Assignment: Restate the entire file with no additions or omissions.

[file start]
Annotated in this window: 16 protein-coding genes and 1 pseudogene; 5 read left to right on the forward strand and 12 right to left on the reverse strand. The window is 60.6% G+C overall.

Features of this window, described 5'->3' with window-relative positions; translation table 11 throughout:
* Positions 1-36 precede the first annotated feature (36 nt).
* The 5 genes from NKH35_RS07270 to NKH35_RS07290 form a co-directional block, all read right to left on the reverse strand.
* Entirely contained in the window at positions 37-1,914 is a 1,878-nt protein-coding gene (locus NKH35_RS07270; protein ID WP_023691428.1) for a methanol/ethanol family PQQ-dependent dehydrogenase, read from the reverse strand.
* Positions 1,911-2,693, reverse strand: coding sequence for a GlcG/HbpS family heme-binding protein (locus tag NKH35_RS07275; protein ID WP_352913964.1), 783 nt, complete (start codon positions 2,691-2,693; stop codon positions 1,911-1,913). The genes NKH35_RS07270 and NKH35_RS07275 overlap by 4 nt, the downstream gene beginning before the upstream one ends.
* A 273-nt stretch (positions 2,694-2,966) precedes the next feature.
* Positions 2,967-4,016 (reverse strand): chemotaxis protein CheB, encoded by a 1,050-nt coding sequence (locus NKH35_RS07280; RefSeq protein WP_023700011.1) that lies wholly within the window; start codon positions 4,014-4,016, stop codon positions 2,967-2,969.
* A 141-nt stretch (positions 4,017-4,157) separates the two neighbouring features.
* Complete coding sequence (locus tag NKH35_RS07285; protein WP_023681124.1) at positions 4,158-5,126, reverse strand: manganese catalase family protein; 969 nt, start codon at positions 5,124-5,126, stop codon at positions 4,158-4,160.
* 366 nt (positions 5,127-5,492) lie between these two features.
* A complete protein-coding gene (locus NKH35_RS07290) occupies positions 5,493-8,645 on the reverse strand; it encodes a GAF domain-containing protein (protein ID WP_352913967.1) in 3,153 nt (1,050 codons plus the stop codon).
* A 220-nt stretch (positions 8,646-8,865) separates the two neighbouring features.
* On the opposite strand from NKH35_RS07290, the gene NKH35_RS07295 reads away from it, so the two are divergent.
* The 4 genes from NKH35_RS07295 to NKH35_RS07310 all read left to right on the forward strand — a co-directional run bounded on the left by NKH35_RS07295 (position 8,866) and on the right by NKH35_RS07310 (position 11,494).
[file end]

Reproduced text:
Annotated in this window: 16 protein-coding genes and 1 pseudogene; 5 read left to right on the forward strand and 12 right to left on the reverse strand. The window is 60.6% G+C overall.

Features of this window, described 5'->3' with window-relative positions; translation table 11 throughout:
* Positions 1-36 precede the first annotated feature (36 nt).
* The 5 genes from NKH35_RS07270 to NKH35_RS07290 form a co-directional block, all read right to left on the reverse strand.
* Entirely contained in the window at positions 37-1,914 is a 1,878-nt protein-coding gene (locus NKH35_RS07270; protein ID WP_023691428.1) for a methanol/ethanol family PQQ-dependent dehydrogenase, read from the reverse strand.
* Positions 1,911-2,693, reverse strand: coding sequence for a GlcG/HbpS family heme-binding protein (locus tag NKH35_RS07275; protein ID WP_352913964.1), 783 nt, complete (start codon positions 2,691-2,693; stop codon positions 1,911-1,913). The genes NKH35_RS07270 and NKH35_RS07275 overlap by 4 nt, the downstream gene beginning before the upstream one ends.
* A 273-nt stretch (positions 2,694-2,966) precedes the next feature.
* Positions 2,967-4,016 (reverse strand): chemotaxis protein CheB, encoded by a 1,050-nt coding sequence (locus NKH35_RS07280; RefSeq protein WP_023700011.1) that lies wholly within the window; start codon positions 4,014-4,016, stop codon positions 2,967-2,969.
* A 141-nt stretch (positions 4,017-4,157) separates the two neighbouring features.
* Complete coding sequence (locus tag NKH35_RS07285; protein WP_023681124.1) at positions 4,158-5,126, reverse strand: manganese catalase family protein; 969 nt, start codon at positions 5,124-5,126, stop codon at positions 4,158-4,160.
* 366 nt (positions 5,127-5,492) lie between these two features.
* A complete protein-coding gene (locus NKH35_RS07290) occupies positions 5,493-8,645 on the reverse strand; it encodes a GAF domain-containing protein (protein ID WP_352913967.1) in 3,153 nt (1,050 codons plus the stop codon).
* A 220-nt stretch (positions 8,646-8,865) separates the two neighbouring features.
* On the opposite strand from NKH35_RS07290, the gene NKH35_RS07295 reads away from it, so the two are divergent.
* The 4 genes from NKH35_RS07295 to NKH35_RS07310 all read left to right on the forward strand — a co-directional run bounded on the left by NKH35_RS07295 (position 8,866) and on the right by NKH35_RS07310 (position 11,494).